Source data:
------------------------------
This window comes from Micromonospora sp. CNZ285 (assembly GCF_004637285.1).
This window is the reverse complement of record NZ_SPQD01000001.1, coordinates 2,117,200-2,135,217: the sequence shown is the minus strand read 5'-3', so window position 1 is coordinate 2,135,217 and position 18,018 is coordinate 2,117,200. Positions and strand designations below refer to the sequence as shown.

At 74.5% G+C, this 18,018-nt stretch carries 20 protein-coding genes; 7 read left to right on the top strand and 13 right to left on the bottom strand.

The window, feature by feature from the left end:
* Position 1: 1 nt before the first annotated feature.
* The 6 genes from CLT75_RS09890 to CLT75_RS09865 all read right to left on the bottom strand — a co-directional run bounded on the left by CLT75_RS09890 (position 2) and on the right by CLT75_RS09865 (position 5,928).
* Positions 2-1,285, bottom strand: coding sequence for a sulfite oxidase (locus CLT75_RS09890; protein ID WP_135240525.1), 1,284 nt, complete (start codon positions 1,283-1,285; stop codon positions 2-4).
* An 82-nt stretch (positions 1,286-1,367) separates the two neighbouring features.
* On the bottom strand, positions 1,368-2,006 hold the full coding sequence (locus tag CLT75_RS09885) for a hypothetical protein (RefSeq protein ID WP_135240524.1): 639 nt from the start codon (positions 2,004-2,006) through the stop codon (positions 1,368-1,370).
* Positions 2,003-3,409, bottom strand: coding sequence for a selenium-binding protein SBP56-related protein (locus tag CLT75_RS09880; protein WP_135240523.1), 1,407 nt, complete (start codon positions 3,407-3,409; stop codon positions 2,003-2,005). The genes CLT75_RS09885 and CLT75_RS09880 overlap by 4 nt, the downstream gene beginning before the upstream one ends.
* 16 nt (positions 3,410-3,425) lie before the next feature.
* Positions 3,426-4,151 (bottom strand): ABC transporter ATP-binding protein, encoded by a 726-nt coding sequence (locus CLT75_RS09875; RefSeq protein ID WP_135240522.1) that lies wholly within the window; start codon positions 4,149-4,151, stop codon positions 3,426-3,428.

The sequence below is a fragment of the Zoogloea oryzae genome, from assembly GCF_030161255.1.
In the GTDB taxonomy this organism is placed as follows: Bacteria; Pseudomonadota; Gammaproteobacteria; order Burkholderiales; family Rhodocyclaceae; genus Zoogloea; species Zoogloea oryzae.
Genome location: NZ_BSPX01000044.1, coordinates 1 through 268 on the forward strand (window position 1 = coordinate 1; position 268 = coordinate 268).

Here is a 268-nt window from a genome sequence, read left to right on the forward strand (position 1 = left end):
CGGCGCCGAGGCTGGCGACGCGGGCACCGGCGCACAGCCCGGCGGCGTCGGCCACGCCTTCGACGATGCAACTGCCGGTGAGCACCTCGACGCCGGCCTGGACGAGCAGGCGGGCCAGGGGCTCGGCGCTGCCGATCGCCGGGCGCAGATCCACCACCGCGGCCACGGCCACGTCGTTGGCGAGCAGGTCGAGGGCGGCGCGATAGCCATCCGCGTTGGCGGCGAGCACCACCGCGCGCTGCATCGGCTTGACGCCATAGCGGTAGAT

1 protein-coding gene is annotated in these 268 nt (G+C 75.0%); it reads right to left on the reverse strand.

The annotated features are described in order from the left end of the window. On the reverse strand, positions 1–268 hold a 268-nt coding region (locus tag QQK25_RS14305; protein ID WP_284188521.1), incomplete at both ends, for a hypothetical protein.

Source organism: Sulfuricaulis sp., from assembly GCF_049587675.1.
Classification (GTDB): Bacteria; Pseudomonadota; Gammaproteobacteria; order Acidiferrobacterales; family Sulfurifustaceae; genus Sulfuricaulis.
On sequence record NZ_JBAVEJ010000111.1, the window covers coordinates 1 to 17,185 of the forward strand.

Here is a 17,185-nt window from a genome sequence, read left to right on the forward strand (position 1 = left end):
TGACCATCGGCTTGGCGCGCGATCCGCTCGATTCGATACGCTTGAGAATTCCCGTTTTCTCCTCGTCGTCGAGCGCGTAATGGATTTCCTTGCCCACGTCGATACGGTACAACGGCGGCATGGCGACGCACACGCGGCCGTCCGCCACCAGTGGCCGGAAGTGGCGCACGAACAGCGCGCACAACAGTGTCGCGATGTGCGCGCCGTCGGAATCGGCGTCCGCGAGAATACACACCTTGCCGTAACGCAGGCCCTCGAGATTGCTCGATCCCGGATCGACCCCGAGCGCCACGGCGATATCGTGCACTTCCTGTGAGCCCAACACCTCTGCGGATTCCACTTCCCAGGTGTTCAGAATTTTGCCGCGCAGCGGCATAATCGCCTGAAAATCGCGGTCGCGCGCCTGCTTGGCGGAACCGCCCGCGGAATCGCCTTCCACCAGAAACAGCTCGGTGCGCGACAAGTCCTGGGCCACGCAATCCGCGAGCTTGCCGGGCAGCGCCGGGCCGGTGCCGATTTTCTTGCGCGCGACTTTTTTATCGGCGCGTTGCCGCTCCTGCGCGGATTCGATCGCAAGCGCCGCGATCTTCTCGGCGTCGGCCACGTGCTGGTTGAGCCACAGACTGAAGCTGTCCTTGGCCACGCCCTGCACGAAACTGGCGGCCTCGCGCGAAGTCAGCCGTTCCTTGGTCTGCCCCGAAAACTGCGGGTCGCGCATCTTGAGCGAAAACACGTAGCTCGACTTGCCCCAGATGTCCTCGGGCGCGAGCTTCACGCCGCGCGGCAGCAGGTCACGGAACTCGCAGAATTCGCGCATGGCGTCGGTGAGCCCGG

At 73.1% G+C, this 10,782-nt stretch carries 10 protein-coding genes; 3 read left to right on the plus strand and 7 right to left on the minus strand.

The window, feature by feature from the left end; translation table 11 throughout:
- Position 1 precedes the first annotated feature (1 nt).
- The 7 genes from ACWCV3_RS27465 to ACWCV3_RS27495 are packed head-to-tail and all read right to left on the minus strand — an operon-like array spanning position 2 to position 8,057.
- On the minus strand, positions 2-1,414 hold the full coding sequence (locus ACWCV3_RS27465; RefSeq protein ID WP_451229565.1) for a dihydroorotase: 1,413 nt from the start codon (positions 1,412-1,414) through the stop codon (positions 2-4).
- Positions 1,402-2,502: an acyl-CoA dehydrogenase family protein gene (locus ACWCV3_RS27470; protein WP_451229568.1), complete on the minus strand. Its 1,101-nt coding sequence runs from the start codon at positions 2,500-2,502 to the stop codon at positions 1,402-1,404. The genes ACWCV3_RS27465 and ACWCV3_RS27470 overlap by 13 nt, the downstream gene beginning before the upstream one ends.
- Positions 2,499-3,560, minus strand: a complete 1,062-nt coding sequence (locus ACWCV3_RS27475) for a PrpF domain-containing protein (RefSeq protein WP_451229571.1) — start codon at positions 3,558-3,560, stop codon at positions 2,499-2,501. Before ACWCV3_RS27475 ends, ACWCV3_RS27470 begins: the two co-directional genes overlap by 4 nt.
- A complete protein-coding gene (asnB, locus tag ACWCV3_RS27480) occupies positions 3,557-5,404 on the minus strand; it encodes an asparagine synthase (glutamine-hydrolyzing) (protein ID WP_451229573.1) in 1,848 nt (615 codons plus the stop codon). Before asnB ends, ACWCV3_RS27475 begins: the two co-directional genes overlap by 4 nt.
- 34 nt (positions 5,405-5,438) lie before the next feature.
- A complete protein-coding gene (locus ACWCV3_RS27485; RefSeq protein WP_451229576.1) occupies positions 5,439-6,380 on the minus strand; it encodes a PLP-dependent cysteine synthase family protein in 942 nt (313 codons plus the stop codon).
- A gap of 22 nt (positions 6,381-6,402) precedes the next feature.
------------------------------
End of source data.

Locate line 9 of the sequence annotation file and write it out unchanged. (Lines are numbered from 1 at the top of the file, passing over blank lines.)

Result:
* On the bottom strand, positions 1,368-2,006 hold the full coding sequence (locus tag CLT75_RS09885) for a hypothetical protein (RefSeq protein ID WP_135240524.1): 639 nt from the start codon (positions 2,004-2,006) through the stop codon (positions 1,368-1,370).